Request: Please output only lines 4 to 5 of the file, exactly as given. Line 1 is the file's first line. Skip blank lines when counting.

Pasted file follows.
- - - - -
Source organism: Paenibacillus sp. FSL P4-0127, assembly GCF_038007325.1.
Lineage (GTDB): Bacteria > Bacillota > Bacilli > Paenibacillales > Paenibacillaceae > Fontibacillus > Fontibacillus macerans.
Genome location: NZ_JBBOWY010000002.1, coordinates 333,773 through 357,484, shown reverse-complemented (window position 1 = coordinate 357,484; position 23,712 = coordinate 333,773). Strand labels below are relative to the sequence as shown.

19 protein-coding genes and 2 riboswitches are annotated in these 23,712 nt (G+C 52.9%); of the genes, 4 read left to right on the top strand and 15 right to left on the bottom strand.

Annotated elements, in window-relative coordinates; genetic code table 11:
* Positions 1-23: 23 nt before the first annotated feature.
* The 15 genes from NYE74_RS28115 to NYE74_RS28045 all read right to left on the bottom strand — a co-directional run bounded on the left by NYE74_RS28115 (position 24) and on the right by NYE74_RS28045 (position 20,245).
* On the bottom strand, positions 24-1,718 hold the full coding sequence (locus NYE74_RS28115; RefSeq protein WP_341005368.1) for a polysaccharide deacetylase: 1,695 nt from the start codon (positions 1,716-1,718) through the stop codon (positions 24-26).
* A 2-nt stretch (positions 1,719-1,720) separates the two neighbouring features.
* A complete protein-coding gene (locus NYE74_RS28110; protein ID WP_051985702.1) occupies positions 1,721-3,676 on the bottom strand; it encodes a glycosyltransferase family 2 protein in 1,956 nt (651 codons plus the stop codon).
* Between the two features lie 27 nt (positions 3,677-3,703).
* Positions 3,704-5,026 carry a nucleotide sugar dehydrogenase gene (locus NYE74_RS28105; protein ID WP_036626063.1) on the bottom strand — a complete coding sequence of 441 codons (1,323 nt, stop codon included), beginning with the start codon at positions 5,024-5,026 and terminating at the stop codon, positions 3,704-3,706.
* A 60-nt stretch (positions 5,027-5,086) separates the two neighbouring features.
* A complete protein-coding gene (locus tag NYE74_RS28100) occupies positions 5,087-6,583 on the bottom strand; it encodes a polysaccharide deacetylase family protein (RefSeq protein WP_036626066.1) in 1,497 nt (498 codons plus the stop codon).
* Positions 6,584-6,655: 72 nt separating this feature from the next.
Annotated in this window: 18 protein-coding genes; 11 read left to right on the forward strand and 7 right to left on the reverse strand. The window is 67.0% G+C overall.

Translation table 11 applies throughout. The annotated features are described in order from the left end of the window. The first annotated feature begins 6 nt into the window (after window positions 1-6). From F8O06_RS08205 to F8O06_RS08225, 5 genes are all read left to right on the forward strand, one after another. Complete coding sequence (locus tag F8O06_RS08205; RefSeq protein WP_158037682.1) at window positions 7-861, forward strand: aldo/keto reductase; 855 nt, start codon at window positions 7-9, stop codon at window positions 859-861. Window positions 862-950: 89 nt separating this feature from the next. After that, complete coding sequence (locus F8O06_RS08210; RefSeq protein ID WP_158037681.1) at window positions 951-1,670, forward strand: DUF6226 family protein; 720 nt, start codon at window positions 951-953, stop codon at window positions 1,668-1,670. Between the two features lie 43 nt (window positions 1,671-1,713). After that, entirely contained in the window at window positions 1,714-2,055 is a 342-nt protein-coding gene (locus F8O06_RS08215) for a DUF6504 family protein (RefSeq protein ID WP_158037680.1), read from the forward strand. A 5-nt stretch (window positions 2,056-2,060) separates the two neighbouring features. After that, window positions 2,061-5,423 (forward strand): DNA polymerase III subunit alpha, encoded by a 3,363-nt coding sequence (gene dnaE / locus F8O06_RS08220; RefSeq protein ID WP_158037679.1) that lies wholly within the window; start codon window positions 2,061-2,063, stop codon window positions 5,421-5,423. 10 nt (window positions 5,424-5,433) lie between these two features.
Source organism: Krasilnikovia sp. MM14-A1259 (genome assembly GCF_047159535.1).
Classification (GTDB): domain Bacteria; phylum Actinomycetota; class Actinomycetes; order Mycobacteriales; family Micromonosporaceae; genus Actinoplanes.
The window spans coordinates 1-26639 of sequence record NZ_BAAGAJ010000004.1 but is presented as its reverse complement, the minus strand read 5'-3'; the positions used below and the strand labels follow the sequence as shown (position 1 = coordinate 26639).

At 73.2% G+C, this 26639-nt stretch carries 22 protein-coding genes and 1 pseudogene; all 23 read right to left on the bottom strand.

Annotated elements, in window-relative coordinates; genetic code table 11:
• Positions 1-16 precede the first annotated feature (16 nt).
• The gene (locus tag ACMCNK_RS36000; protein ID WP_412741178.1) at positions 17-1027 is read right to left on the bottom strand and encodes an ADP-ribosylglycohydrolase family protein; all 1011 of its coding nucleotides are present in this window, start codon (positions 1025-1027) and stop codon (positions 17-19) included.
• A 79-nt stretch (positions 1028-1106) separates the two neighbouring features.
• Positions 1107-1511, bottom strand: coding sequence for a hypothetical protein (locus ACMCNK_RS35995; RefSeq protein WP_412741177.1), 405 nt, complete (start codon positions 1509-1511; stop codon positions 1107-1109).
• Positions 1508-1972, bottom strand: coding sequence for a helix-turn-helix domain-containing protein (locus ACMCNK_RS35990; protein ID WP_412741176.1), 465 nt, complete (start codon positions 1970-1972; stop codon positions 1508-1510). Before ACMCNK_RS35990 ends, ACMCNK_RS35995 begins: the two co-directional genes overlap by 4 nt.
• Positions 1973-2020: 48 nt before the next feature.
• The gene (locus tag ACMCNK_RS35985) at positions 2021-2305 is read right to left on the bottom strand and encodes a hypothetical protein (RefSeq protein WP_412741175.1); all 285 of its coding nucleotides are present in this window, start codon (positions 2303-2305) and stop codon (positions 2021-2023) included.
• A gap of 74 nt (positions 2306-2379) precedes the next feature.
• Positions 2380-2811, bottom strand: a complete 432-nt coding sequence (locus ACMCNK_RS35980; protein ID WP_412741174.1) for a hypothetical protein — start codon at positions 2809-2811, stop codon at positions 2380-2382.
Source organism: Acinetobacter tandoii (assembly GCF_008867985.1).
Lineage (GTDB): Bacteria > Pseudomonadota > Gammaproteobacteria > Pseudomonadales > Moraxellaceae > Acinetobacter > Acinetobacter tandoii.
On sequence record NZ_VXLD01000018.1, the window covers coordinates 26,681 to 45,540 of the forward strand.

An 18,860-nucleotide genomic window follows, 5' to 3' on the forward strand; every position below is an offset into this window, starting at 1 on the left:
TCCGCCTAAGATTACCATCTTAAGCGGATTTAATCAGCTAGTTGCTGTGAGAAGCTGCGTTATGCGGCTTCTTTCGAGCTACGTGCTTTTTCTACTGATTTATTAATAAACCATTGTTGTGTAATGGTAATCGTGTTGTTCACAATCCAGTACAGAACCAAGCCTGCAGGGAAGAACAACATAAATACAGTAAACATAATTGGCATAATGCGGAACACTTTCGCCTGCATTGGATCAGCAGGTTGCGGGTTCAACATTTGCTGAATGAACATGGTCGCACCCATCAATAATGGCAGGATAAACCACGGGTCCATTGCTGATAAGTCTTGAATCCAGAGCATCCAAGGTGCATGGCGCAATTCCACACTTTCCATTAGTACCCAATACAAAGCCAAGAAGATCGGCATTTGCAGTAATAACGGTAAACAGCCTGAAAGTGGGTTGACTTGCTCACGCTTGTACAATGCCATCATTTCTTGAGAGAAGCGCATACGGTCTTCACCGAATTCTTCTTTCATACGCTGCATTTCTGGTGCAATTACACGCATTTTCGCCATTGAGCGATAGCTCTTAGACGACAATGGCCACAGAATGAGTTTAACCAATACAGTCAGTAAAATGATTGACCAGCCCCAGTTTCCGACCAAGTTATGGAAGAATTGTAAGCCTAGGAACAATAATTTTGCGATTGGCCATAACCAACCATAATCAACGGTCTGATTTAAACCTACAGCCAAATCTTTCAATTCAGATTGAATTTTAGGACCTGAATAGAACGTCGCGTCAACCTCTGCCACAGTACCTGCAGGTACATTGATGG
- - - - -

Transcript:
19 protein-coding genes and 2 riboswitches are annotated in these 23,712 nt (G+C 52.9%); of the genes, 4 read left to right on the top strand and 15 right to left on the bottom strand.

Annotated elements, in window-relative coordinates; genetic code table 11: